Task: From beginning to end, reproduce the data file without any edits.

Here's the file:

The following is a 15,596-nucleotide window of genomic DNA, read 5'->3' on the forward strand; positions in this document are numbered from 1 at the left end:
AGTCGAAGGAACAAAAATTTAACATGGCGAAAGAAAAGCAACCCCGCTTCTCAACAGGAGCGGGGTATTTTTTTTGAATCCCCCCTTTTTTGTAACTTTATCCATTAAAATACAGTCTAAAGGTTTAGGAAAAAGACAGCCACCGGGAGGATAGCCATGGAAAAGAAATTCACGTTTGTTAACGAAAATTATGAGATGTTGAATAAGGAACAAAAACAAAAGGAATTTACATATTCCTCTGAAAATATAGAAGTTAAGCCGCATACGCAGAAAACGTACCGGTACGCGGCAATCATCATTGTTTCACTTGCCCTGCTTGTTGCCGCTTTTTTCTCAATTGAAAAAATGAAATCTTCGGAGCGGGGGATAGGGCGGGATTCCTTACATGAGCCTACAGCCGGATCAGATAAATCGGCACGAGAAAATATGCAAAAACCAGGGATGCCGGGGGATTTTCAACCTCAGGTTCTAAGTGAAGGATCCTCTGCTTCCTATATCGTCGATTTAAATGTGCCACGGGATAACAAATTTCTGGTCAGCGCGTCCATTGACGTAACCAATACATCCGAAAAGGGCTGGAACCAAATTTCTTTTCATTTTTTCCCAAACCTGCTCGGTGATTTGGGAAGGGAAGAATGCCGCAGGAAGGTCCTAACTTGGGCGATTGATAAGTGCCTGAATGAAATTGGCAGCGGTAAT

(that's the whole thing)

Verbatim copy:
The following is a 15,596-nucleotide window of genomic DNA, read 5'->3' on the forward strand; positions in this document are numbered from 1 at the left end:
AGTCGAAGGAACAAAAATTTAACATGGCGAAAGAAAAGCAACCCCGCTTCTCAACAGGAGCGGGGTATTTTTTTTGAATCCCCCCTTTTTTGTAACTTTATCCATTAAAATACAGTCTAAAGGTTTAGGAAAAAGACAGCCACCGGGAGGATAGCCATGGAAAAGAAATTCACGTTTGTTAACGAAAATTATGAGATGTTGAATAAGGAACAAAAACAAAAGGAATTTACATATTCCTCTGAAAATATAGAAGTTAAGCCGCATACGCAGAAAACGTACCGGTACGCGGCAATCATCATTGTTTCACTTGCCCTGCTTGTTGCCGCTTTTTTCTCAATTGAAAAAATGAAATCTTCGGAGCGGGGGATAGGGCGGGATTCCTTACATGAGCCTACAGCCGGATCAGATAAATCGGCACGAGAAAATATGCAAAAACCAGGGATGCCGGGGGATTTTCAACCTCAGGTTCTAAGTGAAGGATCCTCTGCTTCCTATATCGTCGATTTAAATGTGCCACGGGATAACAAATTTCTGGTCAGCGCGTCCATTGACGTAACCAATACATCCGAAAAGGGCTGGAACCAAATTTCTTTTCATTTTTTCCCAAACCTGCTCGGTGATTTGGGAAGGGAAGAATGCCGCAGGAAGGTCCTAACTTGGGCGATTGATAAGTGCCTGAATGAAATTGGCAGCGGTAAT